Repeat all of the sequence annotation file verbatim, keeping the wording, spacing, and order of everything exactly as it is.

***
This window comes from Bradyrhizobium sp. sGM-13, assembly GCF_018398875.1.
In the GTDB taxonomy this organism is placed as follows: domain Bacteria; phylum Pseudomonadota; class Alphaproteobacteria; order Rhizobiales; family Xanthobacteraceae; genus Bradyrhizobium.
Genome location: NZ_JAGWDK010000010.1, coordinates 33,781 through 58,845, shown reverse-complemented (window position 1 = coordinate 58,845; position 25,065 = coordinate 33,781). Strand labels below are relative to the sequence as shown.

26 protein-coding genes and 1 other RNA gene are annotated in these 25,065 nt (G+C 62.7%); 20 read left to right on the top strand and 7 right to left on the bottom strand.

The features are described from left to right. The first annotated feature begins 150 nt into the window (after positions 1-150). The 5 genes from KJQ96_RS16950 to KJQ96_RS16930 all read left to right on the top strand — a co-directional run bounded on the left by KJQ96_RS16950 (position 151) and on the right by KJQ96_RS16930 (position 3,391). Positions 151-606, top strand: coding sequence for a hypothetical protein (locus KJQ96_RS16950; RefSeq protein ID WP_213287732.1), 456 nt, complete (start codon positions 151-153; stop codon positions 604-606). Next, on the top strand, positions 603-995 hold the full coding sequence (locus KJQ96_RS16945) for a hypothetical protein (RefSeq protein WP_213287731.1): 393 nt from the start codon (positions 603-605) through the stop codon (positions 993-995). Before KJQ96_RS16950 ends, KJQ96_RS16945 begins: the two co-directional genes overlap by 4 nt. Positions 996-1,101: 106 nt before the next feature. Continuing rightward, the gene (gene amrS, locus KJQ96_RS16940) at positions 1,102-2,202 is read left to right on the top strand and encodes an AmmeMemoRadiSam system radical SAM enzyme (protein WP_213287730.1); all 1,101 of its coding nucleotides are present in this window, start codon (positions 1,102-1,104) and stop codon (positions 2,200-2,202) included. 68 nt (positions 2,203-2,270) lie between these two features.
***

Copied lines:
This window comes from Bradyrhizobium sp. sGM-13, assembly GCF_018398875.1.
In the GTDB taxonomy this organism is placed as follows: domain Bacteria; phylum Pseudomonadota; class Alphaproteobacteria; order Rhizobiales; family Xanthobacteraceae; genus Bradyrhizobium.
Genome location: NZ_JAGWDK010000010.1, coordinates 33,781 through 58,845, shown reverse-complemented (window position 1 = coordinate 58,845; position 25,065 = coordinate 33,781). Strand labels below are relative to the sequence as shown.

26 protein-coding genes and 1 other RNA gene are annotated in these 25,065 nt (G+C 62.7%); 20 read left to right on the top strand and 7 right to left on the bottom strand.

The features are described from left to right. The first annotated feature begins 150 nt into the window (after positions 1-150). The 5 genes from KJQ96_RS16950 to KJQ96_RS16930 all read left to right on the top strand — a co-directional run bounded on the left by KJQ96_RS16950 (position 151) and on the right by KJQ96_RS16930 (position 3,391). Positions 151-606, top strand: coding sequence for a hypothetical protein (locus KJQ96_RS16950; RefSeq protein ID WP_213287732.1), 456 nt, complete (start codon positions 151-153; stop codon positions 604-606). Next, on the top strand, positions 603-995 hold the full coding sequence (locus KJQ96_RS16945) for a hypothetical protein (RefSeq protein WP_213287731.1): 393 nt from the start codon (positions 603-605) through the stop codon (positions 993-995). Before KJQ96_RS16950 ends, KJQ96_RS16945 begins: the two co-directional genes overlap by 4 nt. Positions 996-1,101: 106 nt before the next feature. Continuing rightward, the gene (gene amrS, locus KJQ96_RS16940) at positions 1,102-2,202 is read left to right on the top strand and encodes an AmmeMemoRadiSam system radical SAM enzyme (protein WP_213287730.1); all 1,101 of its coding nucleotides are present in this window, start codon (positions 1,102-1,104) and stop codon (positions 2,200-2,202) included. 68 nt (positions 2,203-2,270) lie between these two features.